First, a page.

During a speech for construction apprentices at an Ohio training facility last Thursday, President Donald Trump exposed his ignorance about the integral role that community colleges have played in broadening access to higher education. “We do not know what a ‘community college’ means,” he said. Trump has since been blasted in the media for the glaring gaps in his knowledge, and rightfully so.
The president should learn what a community college is — and quickly — before he advocates for an increase in vocational schools at the expense of community colleges. The diminishing numbers of community colleges could disrupt higher education’s ability to close gaps in economic disparities, and in this sense, it would fundamentally upset higher education’s proper functioning. This could especially affect USC.
It’s ironic, then, that much of the motivation behind Trump’s steadfast support for vocational schools — which often prepare workers for infrastructure jobs — most likely stems from his early promises to revive sectors of the U.S. economy that would benefit from larger numbers of vocational graduates. If Trump really wanted to bring job security and prosperity to future generations of Americans — as he repeatedly claims to — then he would acknowledge the role that community colleges play in building a more equitable economy.
According to the Community College Research Center at Columbia University, during the 2015-16 academic year, 49 percent of students who obtained a bachelor’s degree from a four-year college had, at some point in the preceding 10 years, enrolled at a two-year public institution. Among students identified as low-income (those with a family income under $25,000 annually), 44 percent attended community college as their initial post-graduate schooling and, among first-generation students, 38 percent attended community college for their first institution in that academic year.
Further, community colleges accept all applicants, granting a recognizable path to a four-year institution for students who lack the resources to attend four-year colleges immediately after high school. Additionally, the relatively low tuition of community colleges, which usually costs less than what a federal Pell Grant can provide, renders community colleges an accessible gateway for students who lack the means to attend a four-year institution immediately after high school graduation. Even for those who do not continue on to four-year colleges, community colleges usually offer associate’s degrees, which are becoming increasingly necessary in an economy that is calling for post-high school training for more and more of its jobs.
As such, investment in the community college system is not just an investment in U.S. higher education; it’s also an investment in increasing access to it. This is true at USC more so than at almost any other private, four-year university.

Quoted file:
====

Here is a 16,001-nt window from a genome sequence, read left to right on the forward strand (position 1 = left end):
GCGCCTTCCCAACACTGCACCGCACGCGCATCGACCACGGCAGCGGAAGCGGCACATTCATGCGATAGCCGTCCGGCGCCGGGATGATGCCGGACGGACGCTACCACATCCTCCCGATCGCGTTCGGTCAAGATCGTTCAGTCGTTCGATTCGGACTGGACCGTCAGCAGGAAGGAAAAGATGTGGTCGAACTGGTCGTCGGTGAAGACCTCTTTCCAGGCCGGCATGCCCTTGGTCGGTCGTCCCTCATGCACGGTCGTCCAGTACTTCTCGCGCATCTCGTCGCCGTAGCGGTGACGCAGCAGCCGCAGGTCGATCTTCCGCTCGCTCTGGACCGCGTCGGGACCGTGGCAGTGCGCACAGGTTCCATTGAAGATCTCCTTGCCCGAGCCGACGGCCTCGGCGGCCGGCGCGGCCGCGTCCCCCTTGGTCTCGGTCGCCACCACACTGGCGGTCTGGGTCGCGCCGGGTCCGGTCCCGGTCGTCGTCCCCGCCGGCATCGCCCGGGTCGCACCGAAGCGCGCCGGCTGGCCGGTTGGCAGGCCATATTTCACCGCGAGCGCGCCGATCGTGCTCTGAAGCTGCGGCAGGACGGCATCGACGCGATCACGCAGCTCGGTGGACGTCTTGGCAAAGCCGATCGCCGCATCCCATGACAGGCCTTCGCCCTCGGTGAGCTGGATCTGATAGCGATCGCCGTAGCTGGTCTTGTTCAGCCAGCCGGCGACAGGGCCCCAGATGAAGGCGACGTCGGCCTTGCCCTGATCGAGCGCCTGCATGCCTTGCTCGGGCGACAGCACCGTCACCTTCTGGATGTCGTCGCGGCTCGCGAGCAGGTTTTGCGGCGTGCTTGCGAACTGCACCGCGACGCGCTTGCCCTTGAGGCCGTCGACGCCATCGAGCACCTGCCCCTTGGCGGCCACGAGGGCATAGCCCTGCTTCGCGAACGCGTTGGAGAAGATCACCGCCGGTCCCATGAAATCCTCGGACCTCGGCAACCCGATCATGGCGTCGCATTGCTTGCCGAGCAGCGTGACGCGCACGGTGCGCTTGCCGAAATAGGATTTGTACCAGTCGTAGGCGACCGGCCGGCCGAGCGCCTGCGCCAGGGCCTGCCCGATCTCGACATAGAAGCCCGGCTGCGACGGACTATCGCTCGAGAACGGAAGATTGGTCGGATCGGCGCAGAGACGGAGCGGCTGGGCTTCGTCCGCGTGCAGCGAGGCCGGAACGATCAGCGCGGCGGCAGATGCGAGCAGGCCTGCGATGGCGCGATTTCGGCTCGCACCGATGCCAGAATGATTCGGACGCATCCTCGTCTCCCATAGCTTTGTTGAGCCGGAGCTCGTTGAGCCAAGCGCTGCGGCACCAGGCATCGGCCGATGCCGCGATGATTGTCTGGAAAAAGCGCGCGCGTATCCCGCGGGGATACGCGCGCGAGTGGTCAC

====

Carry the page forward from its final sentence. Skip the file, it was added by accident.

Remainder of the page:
In Fall 2017, USC admitted 2,150 transfer students and around half of them transferred from a California community college. In contrast, Princeton hasn’t accepted a transfer student since 1990. In 2014, Harvard admitted 12 transfer students in total; Yale and Stanford both admitted 29; and Georgetown, despite being known for its transfer acceptance rates, still admitted just 148. It’s unlikely that any of these students came from Santa Monica College or the like; Harvard’s transfer eligibility guidelines, for instance, are seeped in rhetoric that does not extend a very welcoming invitation to students from first-year institutions that are not, well, like Harvard.
Consequently, USC’s high percentage of transfer students represents a commitment to supporting community college students — and it’s a commitment that cannot wane under Trump’s rhetorical attacks on them, especially considering the lack of nationwide support at other elite private institutions for community college students. To combat the shrouded venom of Trump’s recent comments concerning community colleges and the potential budget cuts that his words may predate, USC must continue to be as unwavering in its high enrollment rates of community college students as it has been for the past decade.
As noted by the Los Angeles Times, USC began its current levels of recruitment from community colleges 10 years ago, after University President C. L. Max Nikias sought to rectify the findings of a 2006 study that reported that fewer than 1 in 1,000 students at the country’s top private schools were community college transfers. It’s heartening to see that at least one president understands the benefits of community colleges.